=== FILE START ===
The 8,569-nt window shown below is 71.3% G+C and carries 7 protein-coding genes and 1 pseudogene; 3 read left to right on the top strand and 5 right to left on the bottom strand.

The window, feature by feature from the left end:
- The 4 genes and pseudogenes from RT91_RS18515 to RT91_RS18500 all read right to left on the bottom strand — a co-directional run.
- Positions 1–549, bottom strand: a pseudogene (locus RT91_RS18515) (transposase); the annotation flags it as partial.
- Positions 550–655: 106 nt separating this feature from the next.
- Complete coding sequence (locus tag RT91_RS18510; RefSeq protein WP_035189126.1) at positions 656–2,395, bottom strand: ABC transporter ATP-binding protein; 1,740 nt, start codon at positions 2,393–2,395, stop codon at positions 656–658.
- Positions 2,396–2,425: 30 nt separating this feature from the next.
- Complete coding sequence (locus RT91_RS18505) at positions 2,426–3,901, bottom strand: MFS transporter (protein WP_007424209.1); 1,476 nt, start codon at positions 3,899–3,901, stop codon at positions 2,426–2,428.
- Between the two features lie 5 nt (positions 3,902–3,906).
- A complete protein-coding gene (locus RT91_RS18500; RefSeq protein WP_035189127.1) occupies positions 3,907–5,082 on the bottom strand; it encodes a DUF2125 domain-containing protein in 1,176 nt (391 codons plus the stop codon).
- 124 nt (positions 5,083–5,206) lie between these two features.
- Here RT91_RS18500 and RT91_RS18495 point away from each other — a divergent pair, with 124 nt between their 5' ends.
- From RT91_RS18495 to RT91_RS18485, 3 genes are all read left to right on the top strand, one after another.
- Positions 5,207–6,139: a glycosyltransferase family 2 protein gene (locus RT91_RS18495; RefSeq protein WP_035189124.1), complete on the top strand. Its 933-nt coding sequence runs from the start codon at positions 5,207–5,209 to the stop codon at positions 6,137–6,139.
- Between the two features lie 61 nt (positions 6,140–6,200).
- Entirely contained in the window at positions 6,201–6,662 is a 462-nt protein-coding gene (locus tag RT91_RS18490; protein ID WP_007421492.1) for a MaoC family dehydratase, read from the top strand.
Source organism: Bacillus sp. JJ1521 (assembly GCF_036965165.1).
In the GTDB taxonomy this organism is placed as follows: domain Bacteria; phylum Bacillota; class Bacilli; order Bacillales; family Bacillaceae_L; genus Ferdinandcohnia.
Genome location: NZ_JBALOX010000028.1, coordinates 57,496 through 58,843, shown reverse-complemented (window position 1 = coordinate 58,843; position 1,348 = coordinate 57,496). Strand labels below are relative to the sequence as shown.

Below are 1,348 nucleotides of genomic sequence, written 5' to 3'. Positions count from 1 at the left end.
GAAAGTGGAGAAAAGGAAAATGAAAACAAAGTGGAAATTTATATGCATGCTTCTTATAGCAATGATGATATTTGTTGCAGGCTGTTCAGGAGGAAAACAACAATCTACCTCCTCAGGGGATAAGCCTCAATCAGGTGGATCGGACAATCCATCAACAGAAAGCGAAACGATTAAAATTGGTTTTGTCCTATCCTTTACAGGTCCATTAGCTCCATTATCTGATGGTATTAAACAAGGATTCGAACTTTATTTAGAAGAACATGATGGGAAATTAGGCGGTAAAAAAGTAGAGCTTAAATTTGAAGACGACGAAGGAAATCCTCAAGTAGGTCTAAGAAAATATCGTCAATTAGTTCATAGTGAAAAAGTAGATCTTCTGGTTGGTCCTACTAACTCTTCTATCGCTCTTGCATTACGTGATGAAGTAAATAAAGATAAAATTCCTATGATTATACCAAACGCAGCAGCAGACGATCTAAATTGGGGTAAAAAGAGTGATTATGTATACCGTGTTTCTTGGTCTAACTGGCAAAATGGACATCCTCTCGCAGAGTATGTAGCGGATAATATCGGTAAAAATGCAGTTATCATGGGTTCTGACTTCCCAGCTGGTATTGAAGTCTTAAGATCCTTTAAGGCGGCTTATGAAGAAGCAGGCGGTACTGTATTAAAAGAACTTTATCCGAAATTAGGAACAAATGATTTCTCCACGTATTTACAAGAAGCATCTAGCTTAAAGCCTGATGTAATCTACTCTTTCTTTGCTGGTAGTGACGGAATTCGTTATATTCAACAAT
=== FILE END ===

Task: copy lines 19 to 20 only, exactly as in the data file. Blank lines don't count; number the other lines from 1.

Genome location: NZ_JBALOX010000028.1, coordinates 57,496 through 58,843, shown reverse-complemented (window position 1 = coordinate 58,843; position 1,348 = coordinate 57,496). Strand labels below are relative to the sequence as shown.

Below are 1,348 nucleotides of genomic sequence, written 5' to 3'. Positions count from 1 at the left end.